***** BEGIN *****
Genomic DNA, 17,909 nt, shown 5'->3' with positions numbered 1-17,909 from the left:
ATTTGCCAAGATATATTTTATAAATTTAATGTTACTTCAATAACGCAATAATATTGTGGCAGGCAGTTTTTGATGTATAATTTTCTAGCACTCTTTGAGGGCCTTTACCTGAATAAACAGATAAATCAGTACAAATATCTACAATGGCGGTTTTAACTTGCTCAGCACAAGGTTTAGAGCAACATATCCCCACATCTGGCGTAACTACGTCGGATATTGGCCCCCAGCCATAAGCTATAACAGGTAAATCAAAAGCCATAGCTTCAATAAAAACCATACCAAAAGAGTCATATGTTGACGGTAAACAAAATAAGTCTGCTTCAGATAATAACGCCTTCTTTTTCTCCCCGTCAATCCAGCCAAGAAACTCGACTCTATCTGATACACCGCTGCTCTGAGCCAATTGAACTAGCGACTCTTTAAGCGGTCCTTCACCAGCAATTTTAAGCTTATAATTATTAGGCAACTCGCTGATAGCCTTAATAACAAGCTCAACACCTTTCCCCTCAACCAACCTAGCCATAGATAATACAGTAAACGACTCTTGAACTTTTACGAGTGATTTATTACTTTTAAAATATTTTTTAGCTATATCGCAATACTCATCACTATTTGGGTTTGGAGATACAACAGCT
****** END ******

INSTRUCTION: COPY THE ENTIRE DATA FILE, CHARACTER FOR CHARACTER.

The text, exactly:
Genomic DNA, 17,909 nt, shown 5'->3' with positions numbered 1-17,909 from the left:
ATTTGCCAAGATATATTTTATAAATTTAATGTTACTTCAATAACGCAATAATATTGTGGCAGGCAGTTTTTGATGTATAATTTTCTAGCACTCTTTGAGGGCCTTTACCTGAATAAACAGATAAATCAGTACAAATATCTACAATGGCGGTTTTAACTTGCTCAGCACAAGGTTTAGAGCAACATATCCCCACATCTGGCGTAACTACGTCGGATATTGGCCCCCAGCCATAAGCTATAACAGGTAAATCAAAAGCCATAGCTTCAATAAAAACCATACCAAAAGAGTCATATGTTGACGGTAAACAAAATAAGTCTGCTTCAGATAATAACGCCTTCTTTTTCTCCCCGTCAATCCAGCCAAGAAACTCGACTCTATCTGATACACCGCTGCTCTGAGCCAATTGAACTAGCGACTCTTTAAGCGGTCCTTCACCAGCAATTTTAAGCTTATAATTATTAGGCAACTCGCTGATAGCCTTAATAACAAGCTCAACACCTTTCCCCTCAACCAACCTAGCCATAGATAATACAGTAAACGACTCTTGAACTTTTACGAGTGATTTATTACTTTTAAAATATTTTTTAGCTATATCGCAATACTCATCACTATTTGGGTTTGGAGATACAACAGCT